The Scott County High School Facebook page pops on the screen as Leslie Murphy begins her class in digital journalism.
Today’s discussion? A review of how many people have viewed their stories and what videos worked and why.
Murphy said she wanted to offer the class because “technology gets students highly engaged and interested in school.”
She said over the last few years, fewer students were interested in taking the traditional yearbook class, so “I decided to switch formats a little and offer a course that would give students the chance to publish their writings and photographs in a forum that is much more immediate.”
Kaitlin Prater was visibly pleased when Murphy announced that the pictures she took for the story about a Scott County High National Merit semifinalist quickly climbed to over 3,000 page views.
And, like all journalists in this digital era, Murphy and her class spend time figuring out what kind of news their audience wants.
Also, like all journalists, they are finding it to be a challenge. A Pew Research Center study found that 66 percent of Facebook users get news from the site. The Columbia Journalism Review wrote in a March article titled “Facebook is Eating the World” that “social media and platform companies took over what publishers couldn’t have built even if they wanted to. Now the news is filtered through algorithms and platforms which are opaque and unpredictable.”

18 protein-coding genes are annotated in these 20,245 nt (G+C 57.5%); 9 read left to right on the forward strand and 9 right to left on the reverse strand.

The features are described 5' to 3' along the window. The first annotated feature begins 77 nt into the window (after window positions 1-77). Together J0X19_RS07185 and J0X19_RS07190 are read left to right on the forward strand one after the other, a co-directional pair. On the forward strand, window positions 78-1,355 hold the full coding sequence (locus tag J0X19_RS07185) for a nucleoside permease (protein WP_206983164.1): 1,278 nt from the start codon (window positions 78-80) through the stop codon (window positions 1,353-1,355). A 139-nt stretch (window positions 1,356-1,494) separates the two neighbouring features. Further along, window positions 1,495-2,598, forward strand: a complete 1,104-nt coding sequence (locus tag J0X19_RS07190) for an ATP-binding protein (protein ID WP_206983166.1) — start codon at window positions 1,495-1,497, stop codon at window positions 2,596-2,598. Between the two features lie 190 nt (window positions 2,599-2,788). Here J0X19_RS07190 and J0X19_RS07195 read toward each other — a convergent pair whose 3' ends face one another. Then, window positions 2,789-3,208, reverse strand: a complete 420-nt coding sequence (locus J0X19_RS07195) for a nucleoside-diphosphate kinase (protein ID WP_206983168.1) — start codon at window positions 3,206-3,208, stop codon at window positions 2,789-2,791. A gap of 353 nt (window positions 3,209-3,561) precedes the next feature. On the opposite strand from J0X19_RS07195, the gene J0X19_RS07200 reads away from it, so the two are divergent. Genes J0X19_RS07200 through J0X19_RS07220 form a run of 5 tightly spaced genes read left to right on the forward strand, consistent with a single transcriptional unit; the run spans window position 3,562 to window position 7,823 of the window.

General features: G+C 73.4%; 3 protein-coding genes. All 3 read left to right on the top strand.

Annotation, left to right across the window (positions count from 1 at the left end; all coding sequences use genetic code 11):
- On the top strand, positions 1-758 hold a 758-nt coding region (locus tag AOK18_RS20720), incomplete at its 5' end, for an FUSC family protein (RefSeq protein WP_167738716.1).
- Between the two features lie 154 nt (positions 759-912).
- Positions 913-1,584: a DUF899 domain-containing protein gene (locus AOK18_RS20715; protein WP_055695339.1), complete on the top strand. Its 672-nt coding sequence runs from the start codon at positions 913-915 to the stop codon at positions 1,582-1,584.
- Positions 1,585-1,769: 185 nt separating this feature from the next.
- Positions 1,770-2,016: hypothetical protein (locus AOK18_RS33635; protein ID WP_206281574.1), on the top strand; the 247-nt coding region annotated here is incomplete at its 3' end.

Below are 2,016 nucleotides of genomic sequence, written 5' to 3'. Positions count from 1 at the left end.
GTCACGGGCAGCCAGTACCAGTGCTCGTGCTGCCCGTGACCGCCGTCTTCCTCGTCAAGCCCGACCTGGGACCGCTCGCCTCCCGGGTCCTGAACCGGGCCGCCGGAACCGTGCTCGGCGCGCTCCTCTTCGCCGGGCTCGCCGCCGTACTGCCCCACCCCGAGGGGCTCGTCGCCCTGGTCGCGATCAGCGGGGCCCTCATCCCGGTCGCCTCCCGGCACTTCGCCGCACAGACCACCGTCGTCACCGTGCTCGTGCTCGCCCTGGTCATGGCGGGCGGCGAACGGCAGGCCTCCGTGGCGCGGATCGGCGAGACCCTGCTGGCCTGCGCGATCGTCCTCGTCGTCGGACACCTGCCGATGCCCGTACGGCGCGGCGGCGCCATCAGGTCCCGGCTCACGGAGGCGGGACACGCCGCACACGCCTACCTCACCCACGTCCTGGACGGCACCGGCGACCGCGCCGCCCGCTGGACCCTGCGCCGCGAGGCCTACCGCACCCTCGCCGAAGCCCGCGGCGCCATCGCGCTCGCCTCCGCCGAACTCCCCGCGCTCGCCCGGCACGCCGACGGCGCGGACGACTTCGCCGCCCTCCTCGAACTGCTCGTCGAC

No one in the class remembered a pre-digital age where internet news wasn’t a viable option. Most were in kindergarten when Facebook launched as a Harvard-only site in 2004.
Katie Cotterell said all of the news platforms make it hard to understand big issues because there is so much noise coming from so many directions. She also admits to be a rare teen who watches the “CBS Evening News.”
Murphy said she is trying to encourage creativity while showcasing the stories her class produces, which are meant to serve the Scott County High School community. That would include students, parents and faculty. For example, budding videographers Kutter Anness and Connor Caldwell have a penchant for wanting to use heavy metal as background music in videos, no matter the content. They have a good-natured, ongoing discussion as to when Megadeath might be just the right background sound.
The recent class review showed that, even within that community, different kinds of stories can do well. For example, the most-watched video on the site is an anti-bullying public service announcement featuring Scott County Principal Joe Covington. That video has more than 13,000 page views.
A video of a human version of “Hungry, Hungry Hippo” pulled in about 1,200 — still pretty good.
A group effort covering homecoming pulled in nearly 200 views in just a few hours after it was posted.
But students were less enthusiastic with stories that started like this: “A few announcements to start the week” or “Just a reminder that ....” Murphy said that’s why she talks with the students about what makes a good story. For example, a recent student video about books people love to read failed to explain what the book was about or why the interviewee liked it.
Still, Murphy has seen a lot of improvement since school started.
“It has been fun to work with students in this way and to see them take pride in their work when they get the number of views, likes or comments it receives when published on Facebook.”
They are also learning real world challenges in a digital age that folks who depended on paper and pen didn’t have fret about: Always check to make sure your equipment is sufficiently charged and don’t forget extra batteries.